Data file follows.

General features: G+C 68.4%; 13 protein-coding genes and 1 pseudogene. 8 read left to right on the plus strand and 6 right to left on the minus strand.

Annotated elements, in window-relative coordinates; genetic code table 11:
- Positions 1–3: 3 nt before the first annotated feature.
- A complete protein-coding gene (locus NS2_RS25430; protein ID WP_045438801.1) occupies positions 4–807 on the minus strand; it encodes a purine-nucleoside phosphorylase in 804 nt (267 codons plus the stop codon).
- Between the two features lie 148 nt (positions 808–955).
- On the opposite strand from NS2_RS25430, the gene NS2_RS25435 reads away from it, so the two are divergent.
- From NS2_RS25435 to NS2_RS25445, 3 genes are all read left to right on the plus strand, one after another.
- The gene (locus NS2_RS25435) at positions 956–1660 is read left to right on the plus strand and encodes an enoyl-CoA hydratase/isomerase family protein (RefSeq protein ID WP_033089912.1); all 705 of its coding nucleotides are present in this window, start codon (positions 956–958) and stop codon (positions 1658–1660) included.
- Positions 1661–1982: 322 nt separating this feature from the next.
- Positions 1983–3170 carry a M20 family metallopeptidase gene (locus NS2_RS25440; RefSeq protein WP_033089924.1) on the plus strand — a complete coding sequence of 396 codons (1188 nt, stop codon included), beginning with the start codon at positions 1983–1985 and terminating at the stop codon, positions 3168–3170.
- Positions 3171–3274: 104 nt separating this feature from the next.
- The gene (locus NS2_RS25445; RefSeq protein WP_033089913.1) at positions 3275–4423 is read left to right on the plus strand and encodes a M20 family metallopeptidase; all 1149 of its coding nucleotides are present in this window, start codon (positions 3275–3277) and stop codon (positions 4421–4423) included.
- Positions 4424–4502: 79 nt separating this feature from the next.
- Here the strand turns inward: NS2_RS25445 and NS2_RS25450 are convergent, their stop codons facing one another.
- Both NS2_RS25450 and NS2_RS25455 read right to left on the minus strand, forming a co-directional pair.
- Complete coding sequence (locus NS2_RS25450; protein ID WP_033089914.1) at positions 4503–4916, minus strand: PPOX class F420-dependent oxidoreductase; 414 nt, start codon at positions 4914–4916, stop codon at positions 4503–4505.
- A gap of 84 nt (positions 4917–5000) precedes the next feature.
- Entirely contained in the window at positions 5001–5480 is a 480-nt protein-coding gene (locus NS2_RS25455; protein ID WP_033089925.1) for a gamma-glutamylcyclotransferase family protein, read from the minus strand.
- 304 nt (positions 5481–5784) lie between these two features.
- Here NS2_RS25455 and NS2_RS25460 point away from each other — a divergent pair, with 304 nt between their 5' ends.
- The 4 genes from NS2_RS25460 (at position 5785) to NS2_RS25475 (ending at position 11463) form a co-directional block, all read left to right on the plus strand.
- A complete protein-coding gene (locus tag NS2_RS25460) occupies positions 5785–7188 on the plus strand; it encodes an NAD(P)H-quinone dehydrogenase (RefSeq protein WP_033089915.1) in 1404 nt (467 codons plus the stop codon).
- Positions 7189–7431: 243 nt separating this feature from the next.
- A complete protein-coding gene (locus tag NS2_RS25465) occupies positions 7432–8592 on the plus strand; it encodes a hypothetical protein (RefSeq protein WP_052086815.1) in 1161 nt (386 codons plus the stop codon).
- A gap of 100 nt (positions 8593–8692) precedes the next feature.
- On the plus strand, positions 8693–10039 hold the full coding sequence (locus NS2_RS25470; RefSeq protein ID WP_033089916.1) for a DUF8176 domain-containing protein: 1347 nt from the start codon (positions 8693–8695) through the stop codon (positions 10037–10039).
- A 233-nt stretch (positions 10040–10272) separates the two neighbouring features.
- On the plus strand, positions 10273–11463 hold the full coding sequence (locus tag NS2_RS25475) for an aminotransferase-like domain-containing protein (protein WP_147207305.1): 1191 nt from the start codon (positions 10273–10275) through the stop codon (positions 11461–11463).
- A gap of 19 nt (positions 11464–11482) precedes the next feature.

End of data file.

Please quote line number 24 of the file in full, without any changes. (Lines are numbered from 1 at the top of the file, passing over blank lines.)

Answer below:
- A complete protein-coding gene (locus tag NS2_RS25465) occupies positions 7432–8592 on the plus strand; it encodes a hypothetical protein (RefSeq protein WP_052086815.1) in 1161 nt (386 codons plus the stop codon).